- 2006 Toyota Tacoma 4.0-liter engine – A factory radiator costs around $297 and a TYC replacement part is around $240. The labor time for radiator replacement is estimated at 0.9 hours. With about 2 gallons of factory coolant, the total job cost would be about $470 using OE parts and about $420 using aftermarket parts.
- 2005 Chrysler 300 5.7-liter engine – A factory radiator price is around $360, and a Spectra replacement part is about $160. The labor time for a radiator replacement is approximately 1.8 hours. With about 2 gallons of coolant, the total cost to complete the job would be about $660 using OE parts and about $470 using aftermarket parts.
- 2007 Subaru Tribeca 3.0-liter engine – A factory radiator costs about $330, and a Denso replacement part is about $300. The labor time for a radiator replacement is around 1.4 hours. With about 2 gallons of coolant, the total job cost would be around $560 using OE parts and about $525 using aftermarket parts.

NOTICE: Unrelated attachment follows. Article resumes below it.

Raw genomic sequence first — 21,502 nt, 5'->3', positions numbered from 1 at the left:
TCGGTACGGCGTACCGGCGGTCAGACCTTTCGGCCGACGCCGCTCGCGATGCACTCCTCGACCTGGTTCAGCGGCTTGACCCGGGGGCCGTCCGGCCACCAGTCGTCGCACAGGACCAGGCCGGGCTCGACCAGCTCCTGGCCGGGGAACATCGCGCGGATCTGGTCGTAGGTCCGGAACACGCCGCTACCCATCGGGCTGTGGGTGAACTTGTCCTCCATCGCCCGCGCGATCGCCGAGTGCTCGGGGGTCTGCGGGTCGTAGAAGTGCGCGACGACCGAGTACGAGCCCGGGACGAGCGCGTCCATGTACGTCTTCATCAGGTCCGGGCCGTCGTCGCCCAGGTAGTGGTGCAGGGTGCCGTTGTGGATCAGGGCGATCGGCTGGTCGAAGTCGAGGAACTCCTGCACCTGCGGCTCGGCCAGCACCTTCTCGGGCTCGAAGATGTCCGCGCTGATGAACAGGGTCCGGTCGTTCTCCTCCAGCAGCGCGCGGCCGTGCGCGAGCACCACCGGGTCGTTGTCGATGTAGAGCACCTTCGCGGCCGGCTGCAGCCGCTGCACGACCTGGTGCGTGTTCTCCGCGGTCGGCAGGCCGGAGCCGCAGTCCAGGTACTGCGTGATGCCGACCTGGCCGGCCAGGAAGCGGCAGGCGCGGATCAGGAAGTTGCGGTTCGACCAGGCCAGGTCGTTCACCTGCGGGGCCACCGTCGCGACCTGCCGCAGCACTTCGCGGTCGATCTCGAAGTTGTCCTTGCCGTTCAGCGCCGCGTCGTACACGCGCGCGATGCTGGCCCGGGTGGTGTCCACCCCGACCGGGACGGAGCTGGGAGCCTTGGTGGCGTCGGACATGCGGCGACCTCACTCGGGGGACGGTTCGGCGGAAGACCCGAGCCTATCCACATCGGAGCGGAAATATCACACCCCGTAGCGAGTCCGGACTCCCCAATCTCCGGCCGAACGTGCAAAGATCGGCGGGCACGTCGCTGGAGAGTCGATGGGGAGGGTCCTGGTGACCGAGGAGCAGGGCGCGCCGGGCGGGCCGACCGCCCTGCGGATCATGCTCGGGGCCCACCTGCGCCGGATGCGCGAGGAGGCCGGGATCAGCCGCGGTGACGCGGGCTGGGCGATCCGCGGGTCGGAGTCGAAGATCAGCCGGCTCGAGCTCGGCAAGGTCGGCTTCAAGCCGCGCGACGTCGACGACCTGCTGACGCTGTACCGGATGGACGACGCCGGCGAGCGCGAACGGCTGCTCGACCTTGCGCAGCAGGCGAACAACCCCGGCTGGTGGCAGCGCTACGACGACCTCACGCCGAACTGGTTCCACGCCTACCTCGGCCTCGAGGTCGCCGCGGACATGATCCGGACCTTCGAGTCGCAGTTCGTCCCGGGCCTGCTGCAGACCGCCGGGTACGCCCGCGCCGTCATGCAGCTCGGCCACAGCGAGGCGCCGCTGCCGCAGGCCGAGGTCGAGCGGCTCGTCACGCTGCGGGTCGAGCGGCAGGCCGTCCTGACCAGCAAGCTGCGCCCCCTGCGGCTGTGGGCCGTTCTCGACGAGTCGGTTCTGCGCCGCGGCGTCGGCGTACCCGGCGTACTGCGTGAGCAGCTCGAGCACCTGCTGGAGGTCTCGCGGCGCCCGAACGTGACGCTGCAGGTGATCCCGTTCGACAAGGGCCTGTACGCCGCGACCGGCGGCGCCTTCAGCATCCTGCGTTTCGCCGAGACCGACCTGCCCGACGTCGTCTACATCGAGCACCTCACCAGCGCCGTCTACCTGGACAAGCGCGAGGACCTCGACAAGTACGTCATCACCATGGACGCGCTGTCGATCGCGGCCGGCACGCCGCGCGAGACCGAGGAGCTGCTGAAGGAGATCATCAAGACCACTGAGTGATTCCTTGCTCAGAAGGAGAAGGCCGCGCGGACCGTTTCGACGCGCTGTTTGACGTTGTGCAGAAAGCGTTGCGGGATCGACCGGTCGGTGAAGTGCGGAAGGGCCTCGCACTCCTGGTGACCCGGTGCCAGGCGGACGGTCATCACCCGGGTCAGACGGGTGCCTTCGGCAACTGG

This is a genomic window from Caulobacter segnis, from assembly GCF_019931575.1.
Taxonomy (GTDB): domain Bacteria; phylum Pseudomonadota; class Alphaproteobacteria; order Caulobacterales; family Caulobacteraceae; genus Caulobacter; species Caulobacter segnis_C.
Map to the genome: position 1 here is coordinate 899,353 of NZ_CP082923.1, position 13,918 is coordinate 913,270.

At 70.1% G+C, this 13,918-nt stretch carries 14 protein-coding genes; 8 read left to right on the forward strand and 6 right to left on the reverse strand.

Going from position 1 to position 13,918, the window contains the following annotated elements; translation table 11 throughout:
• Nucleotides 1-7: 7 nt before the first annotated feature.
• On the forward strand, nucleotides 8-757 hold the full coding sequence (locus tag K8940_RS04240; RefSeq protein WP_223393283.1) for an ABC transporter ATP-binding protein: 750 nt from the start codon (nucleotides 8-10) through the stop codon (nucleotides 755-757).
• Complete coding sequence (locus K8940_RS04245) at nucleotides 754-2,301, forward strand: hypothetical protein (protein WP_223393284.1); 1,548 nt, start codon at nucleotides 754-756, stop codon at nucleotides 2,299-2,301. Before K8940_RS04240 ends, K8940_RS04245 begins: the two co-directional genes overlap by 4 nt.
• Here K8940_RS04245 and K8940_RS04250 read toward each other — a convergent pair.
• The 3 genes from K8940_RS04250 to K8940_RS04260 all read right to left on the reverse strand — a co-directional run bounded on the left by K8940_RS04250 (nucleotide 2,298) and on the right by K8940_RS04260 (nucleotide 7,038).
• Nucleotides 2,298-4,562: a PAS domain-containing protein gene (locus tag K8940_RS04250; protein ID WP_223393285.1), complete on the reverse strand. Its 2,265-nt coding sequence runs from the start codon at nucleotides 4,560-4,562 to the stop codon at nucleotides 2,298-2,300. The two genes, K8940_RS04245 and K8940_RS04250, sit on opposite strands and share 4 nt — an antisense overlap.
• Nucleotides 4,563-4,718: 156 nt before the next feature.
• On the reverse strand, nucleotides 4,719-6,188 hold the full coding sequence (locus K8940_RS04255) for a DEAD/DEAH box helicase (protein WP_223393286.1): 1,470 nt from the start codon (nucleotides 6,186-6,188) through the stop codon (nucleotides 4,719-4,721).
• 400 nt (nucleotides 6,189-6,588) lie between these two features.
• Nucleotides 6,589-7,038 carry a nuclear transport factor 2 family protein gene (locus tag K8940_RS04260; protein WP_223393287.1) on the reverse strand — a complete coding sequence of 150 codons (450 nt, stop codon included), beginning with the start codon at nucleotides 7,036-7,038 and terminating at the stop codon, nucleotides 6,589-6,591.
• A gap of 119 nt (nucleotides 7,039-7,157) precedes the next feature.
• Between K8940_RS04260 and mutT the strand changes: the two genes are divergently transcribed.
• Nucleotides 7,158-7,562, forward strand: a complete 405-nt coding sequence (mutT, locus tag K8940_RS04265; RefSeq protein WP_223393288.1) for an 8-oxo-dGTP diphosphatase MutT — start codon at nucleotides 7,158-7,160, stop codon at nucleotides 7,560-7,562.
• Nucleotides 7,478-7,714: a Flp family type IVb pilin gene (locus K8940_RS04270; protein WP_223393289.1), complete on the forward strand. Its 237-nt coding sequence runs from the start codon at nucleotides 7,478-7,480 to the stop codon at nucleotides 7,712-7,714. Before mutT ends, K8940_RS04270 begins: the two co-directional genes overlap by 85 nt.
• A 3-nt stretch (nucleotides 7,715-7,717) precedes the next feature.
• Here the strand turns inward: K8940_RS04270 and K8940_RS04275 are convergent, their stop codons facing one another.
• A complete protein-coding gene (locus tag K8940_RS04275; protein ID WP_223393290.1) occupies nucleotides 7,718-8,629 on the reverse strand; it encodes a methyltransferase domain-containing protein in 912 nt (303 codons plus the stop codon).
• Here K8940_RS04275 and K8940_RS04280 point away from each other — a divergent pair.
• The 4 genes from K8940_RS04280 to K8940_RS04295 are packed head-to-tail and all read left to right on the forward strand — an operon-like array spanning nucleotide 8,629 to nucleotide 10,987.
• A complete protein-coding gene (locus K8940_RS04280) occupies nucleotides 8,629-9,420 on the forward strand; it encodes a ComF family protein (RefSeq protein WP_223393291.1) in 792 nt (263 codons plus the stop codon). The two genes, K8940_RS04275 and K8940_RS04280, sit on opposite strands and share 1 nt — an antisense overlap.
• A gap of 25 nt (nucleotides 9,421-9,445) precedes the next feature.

- 2012 GMC Acadia – A factory radiator costs around $360 and a CSF replacement part is about $230. The labor time for radiator replacement is estimated at 7.7 hours (involving front bumper and core-support removal). With about 2 gallons of coolant, the total job cost would be about $1550 using OE parts and about $1420 using aftermarket parts.
Ways to Save Money on Radiator Replacement
As with many repair jobs, sometimes money can be saved on a radiator replacement if time isn’t urgent. The most readily available part is not always the most economical or even the best choice, and if time isn’t pressing, other options may be available. One way is to ask the shop doing the work if there is a cheaper way, and often they will look into it for you.